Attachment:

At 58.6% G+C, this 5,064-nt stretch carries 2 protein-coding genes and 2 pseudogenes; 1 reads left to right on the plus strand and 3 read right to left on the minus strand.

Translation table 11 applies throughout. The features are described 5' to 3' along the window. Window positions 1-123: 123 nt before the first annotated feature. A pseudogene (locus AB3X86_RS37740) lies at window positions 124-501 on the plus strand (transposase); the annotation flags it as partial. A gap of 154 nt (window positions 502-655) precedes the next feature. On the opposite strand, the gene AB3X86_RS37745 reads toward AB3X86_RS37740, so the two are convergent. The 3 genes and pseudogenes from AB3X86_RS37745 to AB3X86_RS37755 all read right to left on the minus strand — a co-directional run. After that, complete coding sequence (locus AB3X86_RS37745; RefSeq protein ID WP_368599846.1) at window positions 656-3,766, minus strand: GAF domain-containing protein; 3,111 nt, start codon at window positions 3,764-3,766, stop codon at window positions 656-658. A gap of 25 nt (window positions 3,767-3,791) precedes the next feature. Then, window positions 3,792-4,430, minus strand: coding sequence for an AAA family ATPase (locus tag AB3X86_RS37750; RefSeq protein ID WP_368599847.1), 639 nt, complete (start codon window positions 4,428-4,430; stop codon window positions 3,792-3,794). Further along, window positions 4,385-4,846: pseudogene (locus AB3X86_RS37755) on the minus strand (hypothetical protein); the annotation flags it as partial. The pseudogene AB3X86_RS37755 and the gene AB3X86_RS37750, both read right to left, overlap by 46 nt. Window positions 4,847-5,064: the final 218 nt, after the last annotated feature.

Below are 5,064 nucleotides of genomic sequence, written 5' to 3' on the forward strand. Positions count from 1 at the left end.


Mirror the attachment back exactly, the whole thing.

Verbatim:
At 58.6% G+C, this 5,064-nt stretch carries 2 protein-coding genes and 2 pseudogenes; 1 reads left to right on the plus strand and 3 read right to left on the minus strand.

Translation table 11 applies throughout. The features are described 5' to 3' along the window. Window positions 1-123: 123 nt before the first annotated feature. A pseudogene (locus AB3X86_RS37740) lies at window positions 124-501 on the plus strand (transposase); the annotation flags it as partial. A gap of 154 nt (window positions 502-655) precedes the next feature. On the opposite strand, the gene AB3X86_RS37745 reads toward AB3X86_RS37740, so the two are convergent. The 3 genes and pseudogenes from AB3X86_RS37745 to AB3X86_RS37755 all read right to left on the minus strand — a co-directional run. After that, complete coding sequence (locus AB3X86_RS37745; RefSeq protein ID WP_368599846.1) at window positions 656-3,766, minus strand: GAF domain-containing protein; 3,111 nt, start codon at window positions 3,764-3,766, stop codon at window positions 656-658. A gap of 25 nt (window positions 3,767-3,791) precedes the next feature. Then, window positions 3,792-4,430, minus strand: coding sequence for an AAA family ATPase (locus tag AB3X86_RS37750; RefSeq protein ID WP_368599847.1), 639 nt, complete (start codon window positions 4,428-4,430; stop codon window positions 3,792-3,794). Further along, window positions 4,385-4,846: pseudogene (locus AB3X86_RS37755) on the minus strand (hypothetical protein); the annotation flags it as partial. The pseudogene AB3X86_RS37755 and the gene AB3X86_RS37750, both read right to left, overlap by 46 nt. Window positions 4,847-5,064: the final 218 nt, after the last annotated feature.

Below are 5,064 nucleotides of genomic sequence, written 5' to 3' on the forward strand. Positions count from 1 at the left end.